Thursday, March 16, 2017

Voters Thwart 'Dutch Trump'

PPV leader Geert Wilders (left) & PM Mark Rutte 
With a federal judge in Hawaii blocking Trump's 2nd attempt to ban Muslims from six countries, chalk one up for reason.

Chalk one up for sanity too, as many political observers including myself, are breathing a cautious sigh of relief after early voting results and exit poll data showed Dutch Prime Minister Mark Rutte's VVD Party on track to hold off an upset victory by Geert Wilders.

Wilders, the charismatic leader of the right-wing, anti-immigrant Freedom Party (PVV), with his distinctive hair style and flair for scapegoating non-Dutch immigrants with divisive inflammatory language, is basically like "Dutch Trump" without the ethical baggage and compulsive lying.

As the BBC reported, Rutte's center-right leaning VVD (People's Party For Freedom and Democracy) is projected to take 31 of the 150 seats in the Dutch Parliament known formally as the Tweede Kamer de Staten-Generaal (pronounced like this).

The Tweede Kamer, or Second Chamber, is like the American House of Representatives, or British House of Commons, except with power divided proportionately amongst 7 different parties.

Obviously with so many parties, coalitions are key and the results of the election offer an interesting snapshot of the current global political zeitgeist.

While the liberal-leaning Green Left Party won 16 seats compared to only four in the last parliament, the Labour Party, which had formed a partnership with Geert Wilder's Freedom Party, watched it's seat count slip from 38 to 9 - a thorough political ass-kicking by any measure.

"Freedom yes, Islamisation, no' sign at pro-Wilders rally
Dutch politics, like politics anywhere, is a many-headed creature; so there were multiple factors that propelled Prime Minister Rutte to victory.

For example, as Samuel Osborne reported in an article in the Independent back on January 24th, Rutte shrewdly took out a full-page newspaper ad to carefully retool his stance on immigration to make it more palatable to Dutch voters than Wilder's "Trump-like" denunciations of immigrants.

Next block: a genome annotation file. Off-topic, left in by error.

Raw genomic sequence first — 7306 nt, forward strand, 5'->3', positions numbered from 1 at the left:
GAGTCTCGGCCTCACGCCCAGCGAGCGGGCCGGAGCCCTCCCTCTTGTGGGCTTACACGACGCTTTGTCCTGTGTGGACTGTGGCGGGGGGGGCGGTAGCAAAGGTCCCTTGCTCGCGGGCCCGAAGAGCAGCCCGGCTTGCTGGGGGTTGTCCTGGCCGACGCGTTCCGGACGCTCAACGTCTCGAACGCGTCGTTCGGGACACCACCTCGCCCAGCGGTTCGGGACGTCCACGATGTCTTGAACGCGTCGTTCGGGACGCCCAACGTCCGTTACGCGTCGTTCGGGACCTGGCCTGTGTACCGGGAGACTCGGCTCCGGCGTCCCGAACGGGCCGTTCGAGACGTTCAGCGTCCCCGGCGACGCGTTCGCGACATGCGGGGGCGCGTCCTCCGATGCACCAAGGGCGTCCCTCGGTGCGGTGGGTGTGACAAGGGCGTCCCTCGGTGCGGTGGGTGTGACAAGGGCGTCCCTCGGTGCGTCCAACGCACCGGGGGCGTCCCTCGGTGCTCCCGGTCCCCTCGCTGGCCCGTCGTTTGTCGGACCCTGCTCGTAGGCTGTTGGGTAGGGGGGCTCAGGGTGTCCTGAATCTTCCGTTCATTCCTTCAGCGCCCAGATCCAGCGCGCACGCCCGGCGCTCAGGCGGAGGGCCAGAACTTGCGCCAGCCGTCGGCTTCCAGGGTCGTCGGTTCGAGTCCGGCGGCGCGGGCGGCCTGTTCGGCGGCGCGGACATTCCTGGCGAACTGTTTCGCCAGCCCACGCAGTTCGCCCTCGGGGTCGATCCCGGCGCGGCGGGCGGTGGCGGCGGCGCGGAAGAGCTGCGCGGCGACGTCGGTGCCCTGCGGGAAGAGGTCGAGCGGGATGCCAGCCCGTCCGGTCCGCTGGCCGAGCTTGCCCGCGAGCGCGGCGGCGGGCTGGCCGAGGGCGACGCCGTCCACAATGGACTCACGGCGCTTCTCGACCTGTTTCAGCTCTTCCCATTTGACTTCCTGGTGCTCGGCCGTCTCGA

Rutte assured Dutch voters that they "have to actively defend our values" against those immigrants who behave or act in ways contrary to Dutch laws and customs - and his carefully-crafted political soundbite admonishing anti-social immigrants to "Behave normally, or go away.", went down well with Dutch voters concerned about border control, but leery of Wilder's quasi-fascist stance.

In August of 2016 he published a manifesto outlining plans for the 'De-Islamization' of the Netherlands.

As an article in the Guardian reported, four months later on December 9, 2016, a panel of three judges found Wilders guilty of inciting discrimination against Moroccan immigrants in a 2014 speech  - and in a reflection of some American's reaction to Trump's divisive campaign hate-speech, Wilders saw a temporary spike in his popularity.

Plus, as Osborne notes, Rutte managed to guide the Dutch economy through a prolonged shaky European economic landscape at a time when the coalition partnership of Wilder's PVV and the Labour Party were advocating unpopular austerity measures - measures which angered many middle and working class Europeans, met with mixed economic results and prompted widespread protests across Europe.

Pro-immigrant rally in the Dutch city of the Hague
So while I'm not an expert on Dutch politics by any means, I think it's fair to say that at least one of the reasons that a record 81% of Dutch voters came out to vote reflected concerns over the chaos and havoc the Trump presidency has unleashed on America.

The Dutch certainly aren't blind to how Trump's statements and actions have already damaged U.S. relations on the global stage.

And when you consider the collective impact of the German occupation of the Netherlands during WWII, it's a fair bet that most Dutch are well aware of the dangers of nationalism run amok.

The German bombing of Rotterdam on May 10, 1940 which killed hundreds of innocent civilians and totally destroyed one of oldest and most historic city centers in Europe, will not soon be forgotten.

Given the intense media focus on the first 100 days (and almost as many lies) of the new presidential administration, Republican's proposed challenges to the Affordable Care Act and the recent late-winter storm that slammed the mid-Atlantic region over the past few days, the Dutch elections that took place on Thursday aren't exactly front page news here in the U.S.

But that doesn't mean they weren't closely watched here in the states - and Wilder's defeat at the polls with 81% of the Dutch population voting was not lost on Democrats or Republicans here in America who are laying out strategy for the upcoming Congressional mid-term elections in 2018.

With Britain moving closer to making their 'Brexit' from the European Union a political reality and upcoming elections scheduled to take place in France, the rise of the kind of anti-immigrant 'populism' that propelled a huckster real estate swindler and reality TV star into the White House is now a global concern.

A concern reflected in the poll results in the Netherlands where the Dutch said no to the Republican Party's (and their quasi-Republican president's) brand of divisive anti-immigrant scapegoating.


No comments: